Dark Moon of Virgo © Starweaver
Dark of the Moon
Dark of the Moon
Plant a seed tonight
Dark of the Moon
What we envision
Will come to be by the Full Moon’s light.
Astrologers everywhere are agreeing that this is a particularly intense New Moon. As Lynn Hayes says, this New Moon “captures all of the powerful September planetary events and provides us with an opportunity to pull them all together for the new lunar cycle. New Moons, remember, represent the beginning of a brand new lunar experience as the Moon conjoins the Sun and their dance begins anew.
“The New Moon is actually the dark of the Moon – the Sun completely obscures the Moon’s light, and we begin the new cycle in a void. This is an opportunity to let go of the lessons learned from the previous lunar cycle and begin anew in the sign of Virgo.”
As you know, we are also smack-dab in the middle of a difficult, slightly (okay, very!) crazy Saturn-Uranus opposition, creating lots of tension and drama. StarIQ notes, “The New Moon in this competent sign [Virgo] triggers the ongoing opposition of restrictive Saturn and innovative Uranus that has been rocking the world since last fall. This might intensify personal and political polarization, but it gives us a chance to recognize destructive habits, understand how they limit us and change them. The Sun and Moon’s union in fastidious Virgo could trap us in narrow prejudices when flexibility and open-mindedness are needed to reduce tension.”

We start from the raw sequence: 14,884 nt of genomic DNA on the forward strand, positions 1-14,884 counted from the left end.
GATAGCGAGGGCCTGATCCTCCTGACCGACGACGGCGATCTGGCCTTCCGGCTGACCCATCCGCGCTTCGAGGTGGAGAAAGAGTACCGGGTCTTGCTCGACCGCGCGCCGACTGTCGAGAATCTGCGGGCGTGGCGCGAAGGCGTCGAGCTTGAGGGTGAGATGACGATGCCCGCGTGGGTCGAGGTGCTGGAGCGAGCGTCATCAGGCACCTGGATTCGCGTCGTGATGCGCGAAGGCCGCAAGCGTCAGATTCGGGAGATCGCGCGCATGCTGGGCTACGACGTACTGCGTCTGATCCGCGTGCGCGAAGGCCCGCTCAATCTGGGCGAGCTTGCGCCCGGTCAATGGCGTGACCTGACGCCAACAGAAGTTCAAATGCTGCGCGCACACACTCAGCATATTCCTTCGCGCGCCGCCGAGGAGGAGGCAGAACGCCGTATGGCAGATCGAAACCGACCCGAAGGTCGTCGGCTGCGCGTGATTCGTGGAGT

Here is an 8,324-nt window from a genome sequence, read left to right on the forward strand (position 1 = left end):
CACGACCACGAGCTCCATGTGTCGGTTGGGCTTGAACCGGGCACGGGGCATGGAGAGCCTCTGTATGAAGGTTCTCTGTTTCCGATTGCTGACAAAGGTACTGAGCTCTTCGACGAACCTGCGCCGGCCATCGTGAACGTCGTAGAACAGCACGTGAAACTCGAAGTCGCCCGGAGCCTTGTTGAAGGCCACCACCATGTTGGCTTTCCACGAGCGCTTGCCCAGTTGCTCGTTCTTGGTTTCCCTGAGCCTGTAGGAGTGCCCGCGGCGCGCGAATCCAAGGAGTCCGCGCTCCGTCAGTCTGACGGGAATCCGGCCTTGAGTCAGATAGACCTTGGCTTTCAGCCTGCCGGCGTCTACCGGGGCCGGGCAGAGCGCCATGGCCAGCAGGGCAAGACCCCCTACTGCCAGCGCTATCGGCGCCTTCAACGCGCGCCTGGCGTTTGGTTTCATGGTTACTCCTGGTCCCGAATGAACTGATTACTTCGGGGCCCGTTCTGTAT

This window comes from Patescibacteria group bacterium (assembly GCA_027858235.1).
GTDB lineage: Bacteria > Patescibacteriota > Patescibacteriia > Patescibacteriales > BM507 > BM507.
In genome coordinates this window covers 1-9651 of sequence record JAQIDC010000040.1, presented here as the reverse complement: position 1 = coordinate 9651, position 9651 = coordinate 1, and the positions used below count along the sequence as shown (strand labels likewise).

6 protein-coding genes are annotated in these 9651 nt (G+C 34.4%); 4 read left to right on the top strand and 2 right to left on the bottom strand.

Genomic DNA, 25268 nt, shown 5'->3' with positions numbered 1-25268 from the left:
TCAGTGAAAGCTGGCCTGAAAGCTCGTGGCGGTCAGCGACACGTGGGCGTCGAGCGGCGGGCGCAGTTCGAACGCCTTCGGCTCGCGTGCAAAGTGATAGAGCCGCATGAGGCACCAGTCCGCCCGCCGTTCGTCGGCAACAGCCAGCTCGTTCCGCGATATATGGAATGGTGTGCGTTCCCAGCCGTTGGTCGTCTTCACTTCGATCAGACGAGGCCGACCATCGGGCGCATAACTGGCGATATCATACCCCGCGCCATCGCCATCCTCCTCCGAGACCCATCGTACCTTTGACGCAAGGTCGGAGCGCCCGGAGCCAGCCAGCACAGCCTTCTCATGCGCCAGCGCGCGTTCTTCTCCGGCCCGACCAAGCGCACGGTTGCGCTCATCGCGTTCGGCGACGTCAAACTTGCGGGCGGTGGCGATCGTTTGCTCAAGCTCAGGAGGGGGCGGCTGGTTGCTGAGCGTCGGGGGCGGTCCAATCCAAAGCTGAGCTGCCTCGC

Speaking of tension, we are in the process of taking a clear, but perhaps difficult, look at how we have been deeply violated by criticism. As we discussed yesterday, not all criticism is this toxic (although it can sometimes feel like it at the time!). The harshest criticism, when containing important truth, can be helpful, and our creative self knows this. Even when criticism is unfair, our inner artist is often able to call foul and move forward.
But there are times and circumstances, when the “feedback” can poison our confidence. It can be an instantly crippling, or it can be a time-bomb that ticks quietly, but destroys our faith when we are most vulnerable. Julia rather dramatically calls this kind of violation emotional incest. While dramatic, I don’t believe she is overstating it.
The most common time this occurs is when we are students. Julia writes, “A trusting student hears from an unscrupulous teacher that good work is bad or lacks promise, or that he, the guru-teacher, senses a limit to the student’s real talent or was mistaken in seeing talent, or doubts that there is talent … Personal in nature, nebulous as to specifics, this criticism is like covert sexual harassment – a sullying, yet hard to quantify experience. The student emerges shamed, feeling like a bad artist, or worse, a fool to try.”
Julia believes that academia can especially be a viper’s nest of this kind of behavior. I’ll share more about her thoughts and experiences, but over this weekend, I invite you to spend some time sitting with your memories of possible abusive criticism. Can you discern the difference between what has been helpful and what has left you abused and discouraged? I urge you to work with this in your morning pages. Be specific. Name names, if only to yourself.
And again, I can’t emphasize this enough: there is big loss here to be grieved, perhaps for the first time. Don’t skip over this, but do be kind to yourself and go softly about this work.
May this New Moon bring you deep clearing, healing, and fresh creative beginnings.